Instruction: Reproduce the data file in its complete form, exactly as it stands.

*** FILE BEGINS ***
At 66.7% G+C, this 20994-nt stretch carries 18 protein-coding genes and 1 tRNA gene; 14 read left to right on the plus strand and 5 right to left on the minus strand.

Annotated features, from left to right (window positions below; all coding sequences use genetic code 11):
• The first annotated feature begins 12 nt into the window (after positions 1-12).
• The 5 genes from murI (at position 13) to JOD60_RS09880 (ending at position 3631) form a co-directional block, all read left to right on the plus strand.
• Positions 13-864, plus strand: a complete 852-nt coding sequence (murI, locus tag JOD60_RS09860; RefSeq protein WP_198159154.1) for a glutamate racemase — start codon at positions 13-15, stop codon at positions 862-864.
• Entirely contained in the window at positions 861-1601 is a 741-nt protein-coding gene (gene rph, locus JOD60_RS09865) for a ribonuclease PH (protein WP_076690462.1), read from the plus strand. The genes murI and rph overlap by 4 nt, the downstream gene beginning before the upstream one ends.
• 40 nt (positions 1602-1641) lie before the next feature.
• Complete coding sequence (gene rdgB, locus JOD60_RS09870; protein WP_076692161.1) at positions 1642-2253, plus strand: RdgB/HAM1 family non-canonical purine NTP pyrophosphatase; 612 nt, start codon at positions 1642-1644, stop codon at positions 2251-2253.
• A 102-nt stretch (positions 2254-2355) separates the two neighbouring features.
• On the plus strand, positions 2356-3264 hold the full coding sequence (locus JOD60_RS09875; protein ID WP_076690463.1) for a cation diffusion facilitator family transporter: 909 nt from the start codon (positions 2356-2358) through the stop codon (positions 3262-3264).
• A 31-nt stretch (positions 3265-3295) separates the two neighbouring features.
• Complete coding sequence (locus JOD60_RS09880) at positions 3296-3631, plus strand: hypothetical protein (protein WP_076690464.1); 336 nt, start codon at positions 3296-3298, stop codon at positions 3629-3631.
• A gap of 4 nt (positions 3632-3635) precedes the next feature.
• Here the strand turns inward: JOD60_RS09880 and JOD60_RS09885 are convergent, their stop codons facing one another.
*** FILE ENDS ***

At 66.7% G+C, this 20994-nt stretch carries 18 protein-coding genes and 1 tRNA gene; 14 read left to right on the plus strand and 5 right to left on the minus strand.

Annotated features, from left to right (window positions below; all coding sequences use genetic code 11):
• The first annotated feature begins 12 nt into the window (after positions 1-12).
• The 5 genes from murI (at position 13) to JOD60_RS09880 (ending at position 3631) form a co-directional block, all read left to right on the plus strand.
• Positions 13-864, plus strand: a complete 852-nt coding sequence (murI, locus tag JOD60_RS09860; RefSeq protein WP_198159154.1) for a glutamate racemase — start codon at positions 13-15, stop codon at positions 862-864.
• Entirely contained in the window at positions 861-1601 is a 741-nt protein-coding gene (gene rph, locus JOD60_RS09865) for a ribonuclease PH (protein WP_076690462.1), read from the plus strand. The genes murI and rph overlap by 4 nt, the downstream gene beginning before the upstream one ends.
• 40 nt (positions 1602-1641) lie before the next feature.
• Complete coding sequence (gene rdgB, locus JOD60_RS09870; protein WP_076692161.1) at positions 1642-2253, plus strand: RdgB/HAM1 family non-canonical purine NTP pyrophosphatase; 612 nt, start codon at positions 1642-1644, stop codon at positions 2251-2253.
• A 102-nt stretch (positions 2254-2355) separates the two neighbouring features.
• On the plus strand, positions 2356-3264 hold the full coding sequence (locus JOD60_RS09875; protein ID WP_076690463.1) for a cation diffusion facilitator family transporter: 909 nt from the start codon (positions 2356-2358) through the stop codon (positions 3262-3264).
• A 31-nt stretch (positions 3265-3295) separates the two neighbouring features.
• Complete coding sequence (locus JOD60_RS09880) at positions 3296-3631, plus strand: hypothetical protein (protein WP_076690464.1); 336 nt, start codon at positions 3296-3298, stop codon at positions 3629-3631.
• A gap of 4 nt (positions 3632-3635) precedes the next feature.
• Here the strand turns inward: JOD60_RS09880 and JOD60_RS09885 are convergent, their stop codons facing one another.